• Brand awareness. Getting patients and families to even recognize your brand name is a big deal. Through Transcend’s surveys of more than 25,000 family healthcare decision makers during the past 20 years, we’ve seen consistently that only 10% or fewer consumers can correctly name a home-based care provider brand with unaided recall. Even when read a list of providers in their area, typically fewer than 40% of consumers say they recognize the brand names. Educating consumers to know your brand and to ask for it by name can be the first leap ahead of your competition.
  • Brand differentiation. Among the small minority of consumers who know or recognize home-care provider brand names, 10% or fewer say they can name a difference. By far, the number one difference they name is location. They’re reacting to office buildings, not anything to do with the quality of your care! So, you have to point out what makes your agency different … and better. Even if consumers don’t know your competitors, pepper your marketing with tangible differentiators, such as higher patient and family satisfaction scores, positive outcomes data and evidence of your team’s expertise.

What about all those referrals that still come from professionals?

When home-based care requires a professional referral – or even if a hospice referral comes from a medical professional – it’s still important to include patients and their families in your marketing strategy. Why do you think Big Pharma spends a gazillion dollars each year marketing to consumers when John and Jane Doe can’t write prescriptions for themselves? It’s for brand awareness and recognition when their doctor does prescribe the medication. There’s a psychological comfort when a person thinks, “I’ve heard about that drug before.” Familiarity breeds acceptance and preference.

As you well know, Big Pharma ads also use another tactic – “Ask your doctor if (drug name) is right for you.” So, if the consumer’s physician doesn’t bring up the drug as a possible treatment, John or Jane Doe just might.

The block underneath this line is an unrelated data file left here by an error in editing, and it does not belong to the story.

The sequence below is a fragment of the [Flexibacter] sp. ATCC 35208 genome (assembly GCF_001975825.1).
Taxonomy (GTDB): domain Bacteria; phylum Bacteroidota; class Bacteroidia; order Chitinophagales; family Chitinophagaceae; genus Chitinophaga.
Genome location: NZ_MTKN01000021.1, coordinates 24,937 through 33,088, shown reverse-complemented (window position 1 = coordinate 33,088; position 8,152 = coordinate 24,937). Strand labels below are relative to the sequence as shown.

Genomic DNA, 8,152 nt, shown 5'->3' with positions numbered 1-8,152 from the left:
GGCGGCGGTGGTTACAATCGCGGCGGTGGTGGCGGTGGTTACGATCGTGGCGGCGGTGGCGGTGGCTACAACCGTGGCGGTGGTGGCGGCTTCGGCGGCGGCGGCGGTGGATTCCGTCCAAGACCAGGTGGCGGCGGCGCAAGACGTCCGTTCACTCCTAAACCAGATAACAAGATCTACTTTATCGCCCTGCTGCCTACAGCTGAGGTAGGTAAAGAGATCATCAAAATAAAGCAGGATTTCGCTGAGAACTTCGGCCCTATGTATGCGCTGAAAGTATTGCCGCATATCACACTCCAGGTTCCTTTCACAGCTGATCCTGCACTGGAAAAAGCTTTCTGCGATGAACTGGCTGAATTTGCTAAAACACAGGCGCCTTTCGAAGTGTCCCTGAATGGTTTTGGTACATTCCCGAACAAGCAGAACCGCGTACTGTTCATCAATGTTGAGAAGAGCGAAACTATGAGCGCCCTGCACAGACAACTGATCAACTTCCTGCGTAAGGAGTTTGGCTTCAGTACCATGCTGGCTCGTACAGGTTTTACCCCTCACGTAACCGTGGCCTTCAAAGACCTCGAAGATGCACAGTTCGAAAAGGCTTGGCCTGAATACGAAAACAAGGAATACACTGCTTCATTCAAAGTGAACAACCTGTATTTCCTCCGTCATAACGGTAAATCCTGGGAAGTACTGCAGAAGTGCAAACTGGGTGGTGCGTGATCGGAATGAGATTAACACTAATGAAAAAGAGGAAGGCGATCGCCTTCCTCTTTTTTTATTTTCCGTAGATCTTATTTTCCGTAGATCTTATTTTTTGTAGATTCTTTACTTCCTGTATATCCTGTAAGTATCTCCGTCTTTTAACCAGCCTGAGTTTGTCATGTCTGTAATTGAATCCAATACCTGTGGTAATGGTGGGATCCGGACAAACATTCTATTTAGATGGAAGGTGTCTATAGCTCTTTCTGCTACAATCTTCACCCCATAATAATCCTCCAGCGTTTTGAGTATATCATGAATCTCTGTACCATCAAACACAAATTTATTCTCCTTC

A similar dynamic exists for referrals to home-based care providers. In national surveys Transcend conducted during 2021, 81% of physician office managers and 72% of hospitalists said they see little or no difference among providers of home-based care. Yet about half of them are directly involved in referring their patients to a provider of home-based services.

For some service lines, including hospice care, Medicare rules require referrers to show patients or their caregivers a list of all providers in the area and allow freedom of choice (not to say that this actually happens in many cases). This is just one example of where healthcare consumerism is growing in influence year after year. Many patients and families want to have control over their healthcare decisions, especially if they feel knowledgeable about their options.

So imagine the power if your brand is the only one on the list they recognize. Or when a professional referrer recommends your agency as a choice, consumers will take comfort from “Yes, I’ve heard of them!”

One final note: Professional healthcare referrers are consumers, too. So, as you educate your patient and family audience on brand awareness and differentiation, a good number of referrers also will be learning what sets you apart.

Learn more about marketing to patients and families.

For a deeper dive into these and other key insights Transcend has gleaned from 20 years of consumer surveys in senior care, download our latest research recap. Need help applying these insights to your specific marketing challenges? Feel free to email me anytime at